Michelle Leonard started covering the Farmington community in June, 1994. Michelle earned her Bachelor of Science degree in Mass Communications: News-Editorial from Mankato State University in 1991. She is an active member of the Farmington American Legion Auxiliary Unit 189, and acts as the volunteer coordinator for the Minnesota Newspaper Museum which is open annually during the Minnesota State Fair. She has earned Minnesota Newspaper Association awards in Investigative Reporting, Local News Coverage, Feature Photography and Column Writing.
- Member for
- 1 year 8 months
A stuck relief valve on a gas pipeline forced Farmington firefighters to close down a portion of southbound Pilot Knob Road Monday morning. The Farmington Fire Department was summoned to the natural gas pumping facility at the corner of 190th Street West and Pilot Knob Road around 9:30 a.m., after a neighbor reported hearing a hissing sound coming from a pipe, Farmington fire marshal John Powers said. Upon inspection by Minnesota Energy Resources technicians, it was discovered that a relief valve on one of MERC's lines had been frozen in an open position.
Farmington police are looking for tips regarding the identity of a person who slashed tires on five city vehicles parked outside of Farmington City Hall Sunday night. Six tires were slashed around 9:30 p.m. Sunday by an individual police detective sergeant Lee Hollatz described as a younger male or teenager. The activity was caught on a video surveillance camera outside of city hall. Though police have no suspects at this time, Hollatz said the young man in the video appears to be wearing a hood and riding a bicycle.
Just three days after Farmington City Council members cast a 4-1 vote to take franchise fees off the table as a way of paying for seal-coating, council member Christy Jo Fogarty asked, "What if?" In her scenario presented at the March 10 council retreat, Fogarty laid out a scenario. What if, she asked, the state of Minnesota decides to impose levy limits for 2012 and 2013? If the city of Farmington is counting on the ability to increase property taxes to cover the costs of seal coating, what happens if the governor or the legislature enact levy limits and remove that ability?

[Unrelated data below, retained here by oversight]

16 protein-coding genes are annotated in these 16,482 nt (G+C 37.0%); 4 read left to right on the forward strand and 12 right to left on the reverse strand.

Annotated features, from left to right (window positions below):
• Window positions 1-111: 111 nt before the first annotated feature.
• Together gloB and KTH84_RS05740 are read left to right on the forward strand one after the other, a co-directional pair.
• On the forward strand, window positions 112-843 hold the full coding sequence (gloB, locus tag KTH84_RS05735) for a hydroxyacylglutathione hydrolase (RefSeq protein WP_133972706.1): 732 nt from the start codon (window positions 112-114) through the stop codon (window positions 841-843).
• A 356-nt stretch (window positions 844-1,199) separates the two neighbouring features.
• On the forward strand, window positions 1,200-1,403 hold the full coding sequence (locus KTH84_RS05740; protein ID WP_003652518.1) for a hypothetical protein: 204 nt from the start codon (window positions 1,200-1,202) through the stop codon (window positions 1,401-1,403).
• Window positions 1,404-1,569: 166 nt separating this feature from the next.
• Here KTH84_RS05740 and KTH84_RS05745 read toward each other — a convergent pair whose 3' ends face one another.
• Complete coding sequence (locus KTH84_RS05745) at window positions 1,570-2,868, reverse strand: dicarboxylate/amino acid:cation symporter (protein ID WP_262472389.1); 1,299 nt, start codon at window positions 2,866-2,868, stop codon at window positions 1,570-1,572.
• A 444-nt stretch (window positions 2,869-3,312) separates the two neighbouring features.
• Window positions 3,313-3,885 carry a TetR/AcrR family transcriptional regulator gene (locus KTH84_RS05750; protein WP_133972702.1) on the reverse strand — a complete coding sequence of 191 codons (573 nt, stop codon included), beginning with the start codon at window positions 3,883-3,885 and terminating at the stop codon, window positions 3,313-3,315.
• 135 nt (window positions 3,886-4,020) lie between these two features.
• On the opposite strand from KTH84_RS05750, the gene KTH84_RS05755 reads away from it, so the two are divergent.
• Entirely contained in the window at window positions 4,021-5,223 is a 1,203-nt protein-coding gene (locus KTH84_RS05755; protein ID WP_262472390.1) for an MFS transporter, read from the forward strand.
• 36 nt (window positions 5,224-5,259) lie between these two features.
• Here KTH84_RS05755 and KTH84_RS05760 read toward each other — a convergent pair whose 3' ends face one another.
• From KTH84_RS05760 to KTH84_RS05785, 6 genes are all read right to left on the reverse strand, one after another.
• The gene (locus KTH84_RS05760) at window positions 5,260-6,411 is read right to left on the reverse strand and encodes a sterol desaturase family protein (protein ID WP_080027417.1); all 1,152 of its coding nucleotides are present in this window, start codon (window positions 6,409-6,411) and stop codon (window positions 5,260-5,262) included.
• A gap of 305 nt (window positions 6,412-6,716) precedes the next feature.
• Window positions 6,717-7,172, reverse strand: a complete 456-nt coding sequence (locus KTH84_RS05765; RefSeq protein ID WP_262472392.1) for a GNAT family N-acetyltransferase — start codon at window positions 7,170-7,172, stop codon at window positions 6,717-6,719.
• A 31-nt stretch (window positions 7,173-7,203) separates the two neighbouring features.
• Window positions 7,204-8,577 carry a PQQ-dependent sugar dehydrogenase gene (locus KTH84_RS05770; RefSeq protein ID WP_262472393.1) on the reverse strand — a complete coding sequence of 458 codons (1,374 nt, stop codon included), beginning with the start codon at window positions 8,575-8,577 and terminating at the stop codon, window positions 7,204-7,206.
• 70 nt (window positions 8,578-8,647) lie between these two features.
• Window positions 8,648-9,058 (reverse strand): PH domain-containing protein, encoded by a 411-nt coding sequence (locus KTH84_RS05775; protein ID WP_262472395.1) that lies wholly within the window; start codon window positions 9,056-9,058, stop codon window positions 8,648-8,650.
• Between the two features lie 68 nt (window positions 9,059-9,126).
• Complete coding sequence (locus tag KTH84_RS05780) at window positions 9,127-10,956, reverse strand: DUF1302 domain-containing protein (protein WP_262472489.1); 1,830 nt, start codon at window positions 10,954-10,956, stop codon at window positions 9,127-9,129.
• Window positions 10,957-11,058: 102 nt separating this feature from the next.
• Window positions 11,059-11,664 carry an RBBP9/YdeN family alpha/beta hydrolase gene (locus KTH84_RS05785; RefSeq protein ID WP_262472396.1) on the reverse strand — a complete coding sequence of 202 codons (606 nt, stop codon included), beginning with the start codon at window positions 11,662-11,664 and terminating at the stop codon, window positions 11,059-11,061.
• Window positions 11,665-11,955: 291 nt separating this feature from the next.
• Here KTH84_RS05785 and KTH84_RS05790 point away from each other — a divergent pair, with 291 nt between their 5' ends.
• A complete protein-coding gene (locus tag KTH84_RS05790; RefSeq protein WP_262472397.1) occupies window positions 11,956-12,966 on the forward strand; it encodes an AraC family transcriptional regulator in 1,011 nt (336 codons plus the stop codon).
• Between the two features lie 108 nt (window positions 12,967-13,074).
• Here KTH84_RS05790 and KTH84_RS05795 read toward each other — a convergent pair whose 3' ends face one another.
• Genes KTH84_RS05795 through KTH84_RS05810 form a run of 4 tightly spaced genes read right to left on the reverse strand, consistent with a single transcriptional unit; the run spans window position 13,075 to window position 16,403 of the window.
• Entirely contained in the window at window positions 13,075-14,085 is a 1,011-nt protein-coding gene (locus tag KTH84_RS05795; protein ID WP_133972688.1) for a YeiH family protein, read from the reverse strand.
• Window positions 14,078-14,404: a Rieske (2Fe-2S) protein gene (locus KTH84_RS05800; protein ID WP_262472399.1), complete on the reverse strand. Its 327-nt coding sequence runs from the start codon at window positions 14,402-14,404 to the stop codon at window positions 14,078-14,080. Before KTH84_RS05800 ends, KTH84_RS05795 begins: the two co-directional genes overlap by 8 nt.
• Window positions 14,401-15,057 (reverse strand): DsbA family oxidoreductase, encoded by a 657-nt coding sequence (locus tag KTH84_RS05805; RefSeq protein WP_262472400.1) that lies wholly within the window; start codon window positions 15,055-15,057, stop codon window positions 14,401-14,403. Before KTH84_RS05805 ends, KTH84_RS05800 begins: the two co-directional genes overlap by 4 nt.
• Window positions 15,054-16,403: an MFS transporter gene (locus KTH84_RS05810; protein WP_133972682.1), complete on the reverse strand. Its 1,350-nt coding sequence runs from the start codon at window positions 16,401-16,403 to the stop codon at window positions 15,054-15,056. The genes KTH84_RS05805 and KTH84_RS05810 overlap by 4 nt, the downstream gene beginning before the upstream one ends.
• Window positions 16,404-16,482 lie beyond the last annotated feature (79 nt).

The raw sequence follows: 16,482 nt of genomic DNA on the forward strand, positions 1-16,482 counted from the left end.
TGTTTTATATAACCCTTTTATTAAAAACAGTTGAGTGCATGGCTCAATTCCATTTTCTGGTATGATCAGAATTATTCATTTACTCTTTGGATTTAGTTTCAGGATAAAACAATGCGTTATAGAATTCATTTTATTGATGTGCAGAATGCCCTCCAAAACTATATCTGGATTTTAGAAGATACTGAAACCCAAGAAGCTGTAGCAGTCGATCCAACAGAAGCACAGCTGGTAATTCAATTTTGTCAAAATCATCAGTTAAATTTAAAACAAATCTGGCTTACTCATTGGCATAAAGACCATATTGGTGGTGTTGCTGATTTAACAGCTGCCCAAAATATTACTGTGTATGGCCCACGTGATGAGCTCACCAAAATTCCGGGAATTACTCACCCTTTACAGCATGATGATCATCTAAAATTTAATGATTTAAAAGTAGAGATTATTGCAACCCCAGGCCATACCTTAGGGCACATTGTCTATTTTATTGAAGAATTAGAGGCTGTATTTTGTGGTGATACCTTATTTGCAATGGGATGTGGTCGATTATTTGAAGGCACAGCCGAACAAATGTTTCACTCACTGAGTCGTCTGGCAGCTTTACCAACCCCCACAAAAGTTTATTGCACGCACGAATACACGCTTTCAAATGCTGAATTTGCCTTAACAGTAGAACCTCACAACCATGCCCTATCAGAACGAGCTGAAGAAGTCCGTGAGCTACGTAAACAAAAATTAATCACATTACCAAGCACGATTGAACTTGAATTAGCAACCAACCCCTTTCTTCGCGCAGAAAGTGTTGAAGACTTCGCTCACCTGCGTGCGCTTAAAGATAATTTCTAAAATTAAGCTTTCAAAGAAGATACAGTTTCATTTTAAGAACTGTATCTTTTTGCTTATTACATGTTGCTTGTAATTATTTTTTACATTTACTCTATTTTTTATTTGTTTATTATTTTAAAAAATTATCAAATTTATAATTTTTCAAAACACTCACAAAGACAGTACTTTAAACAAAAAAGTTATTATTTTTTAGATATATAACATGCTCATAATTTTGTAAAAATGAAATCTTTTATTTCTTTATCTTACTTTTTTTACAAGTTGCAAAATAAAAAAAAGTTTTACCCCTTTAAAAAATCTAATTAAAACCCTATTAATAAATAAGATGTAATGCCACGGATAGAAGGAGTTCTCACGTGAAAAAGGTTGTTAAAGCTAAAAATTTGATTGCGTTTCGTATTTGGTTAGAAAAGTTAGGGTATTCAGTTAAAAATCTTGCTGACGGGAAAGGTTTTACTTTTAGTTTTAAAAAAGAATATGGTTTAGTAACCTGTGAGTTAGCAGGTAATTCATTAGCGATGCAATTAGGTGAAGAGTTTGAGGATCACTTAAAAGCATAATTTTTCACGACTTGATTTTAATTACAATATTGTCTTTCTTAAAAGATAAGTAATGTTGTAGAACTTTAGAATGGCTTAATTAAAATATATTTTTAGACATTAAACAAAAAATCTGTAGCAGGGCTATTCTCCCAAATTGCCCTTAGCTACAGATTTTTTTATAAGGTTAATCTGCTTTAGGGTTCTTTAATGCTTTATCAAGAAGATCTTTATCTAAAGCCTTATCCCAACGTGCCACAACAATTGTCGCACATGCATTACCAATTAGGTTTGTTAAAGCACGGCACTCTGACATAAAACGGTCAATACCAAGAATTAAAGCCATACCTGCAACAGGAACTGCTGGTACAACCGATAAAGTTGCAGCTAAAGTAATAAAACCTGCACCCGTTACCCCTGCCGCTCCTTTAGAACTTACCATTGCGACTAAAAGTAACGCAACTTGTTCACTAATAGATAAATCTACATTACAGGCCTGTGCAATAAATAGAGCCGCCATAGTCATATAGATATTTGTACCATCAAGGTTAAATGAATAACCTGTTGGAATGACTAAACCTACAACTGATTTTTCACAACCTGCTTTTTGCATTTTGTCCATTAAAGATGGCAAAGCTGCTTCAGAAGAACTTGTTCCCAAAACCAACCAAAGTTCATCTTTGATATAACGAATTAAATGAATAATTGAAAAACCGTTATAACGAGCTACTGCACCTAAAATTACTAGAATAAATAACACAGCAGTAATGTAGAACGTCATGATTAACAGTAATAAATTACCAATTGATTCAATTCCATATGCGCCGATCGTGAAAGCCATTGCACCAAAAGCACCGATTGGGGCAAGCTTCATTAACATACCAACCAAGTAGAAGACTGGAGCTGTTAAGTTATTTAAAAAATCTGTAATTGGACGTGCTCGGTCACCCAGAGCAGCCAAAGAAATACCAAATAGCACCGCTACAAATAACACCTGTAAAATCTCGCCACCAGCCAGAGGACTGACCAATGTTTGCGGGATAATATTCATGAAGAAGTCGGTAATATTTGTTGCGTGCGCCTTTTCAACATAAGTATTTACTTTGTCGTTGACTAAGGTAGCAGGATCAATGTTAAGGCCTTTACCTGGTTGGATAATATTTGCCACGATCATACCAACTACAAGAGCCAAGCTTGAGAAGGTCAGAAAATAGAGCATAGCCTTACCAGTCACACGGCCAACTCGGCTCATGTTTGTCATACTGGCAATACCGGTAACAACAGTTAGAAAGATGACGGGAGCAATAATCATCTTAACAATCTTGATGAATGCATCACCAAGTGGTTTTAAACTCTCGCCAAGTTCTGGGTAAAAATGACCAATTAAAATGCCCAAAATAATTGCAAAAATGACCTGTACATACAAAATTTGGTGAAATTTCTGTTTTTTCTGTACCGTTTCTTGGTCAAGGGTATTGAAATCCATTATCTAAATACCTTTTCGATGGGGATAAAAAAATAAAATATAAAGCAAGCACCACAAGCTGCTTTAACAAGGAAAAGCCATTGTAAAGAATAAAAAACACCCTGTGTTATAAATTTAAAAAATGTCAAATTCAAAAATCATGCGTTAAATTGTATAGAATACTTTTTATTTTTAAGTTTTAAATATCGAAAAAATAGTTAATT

About two dozen households were without water late Monday afternoon, as Farmington maintenance crews repaired a water main break near Fourth and Maple streets. A Farmington police officer on patrol spotted water coming up out of the street Sunday, municipal services director Todd Reiten said. The area was inspected later Sunday, but the leak was slow enough that it could wait until Monday to be fixed. The water main in question serves Farmington Elementary School, as well as several surrounding blocks. City workers were able to dig down and find the break earlier in the day.
Fresh, natural eggs are a pretty hot seller at just about any farmer's market. If a proposed city ordinance goes through, there might be no shortage of those fresh eggs in Farmington. Last week, the Farmington planning commission got its first look at a draft ordinance that would allow for chickens, chicken coops and chicken runs in residential neighborhoods. It's in its very early stages, assistant city planner Tony Wippler said, but the ordinance is one people have been asking for. "We do get probably a handful of requests from time to time.
State Representative Pat Garofalo (R-Farmington) is not at all pleased with the news of Farmington's license center being closed down. Garofalo introduced a bill Monday to override decisions made by the Minnesota Department of Public Safety's Driver and Vehicle Services division last week.
There are a lot of television shows out there these days that use forensic science as the basis of their storylines. Those are cool, sure, but imagine being able to use forensic science in real life. Cooler, right? Farmington High School senior Bryana Brower thought so, too. And Brower was actually able to prove that theory when she participated in the Cedar Valley Science Symposium at Wartberg College in January. Brower was one of five Minnesota students to participate in the weekend workshop, which gave students the choice of nine different areas of forensic investigation to study.
Sometimes you have to crawl before you can run. And baby steps are just part of the process. That's kind of how the Grow Farmington initiative is coming along. There are dreams and plans of making great strides one day, but members have to develop their plans step by step, first.
Farmington City Council members covered a lot of ground at a March 10 goal setting retreat and set out several goals for the year ahead. Meeting in Lakeville, four of five council members aired their thoughts, concerns and ideas for 4 1/2 hours Thursday. Council member Terry Donnelly was not present. No Farmington city staff members were in attendance, and though the meeting was open to the public, no residents attended.
City of Farmington employee Rob Boerboom is a low-key guy. He's not usually asked to sit in on council meetings, or give lengthy reports. He doesn't meet with the public often. He's maybe not one of the more recognizable faces around town, but the city relies on him and so do the residents, whether they know it or not. Boerboom is the city of Farmington's information technology specialist. He's the guy who works with the computers and all that technical stuff that confuses most people.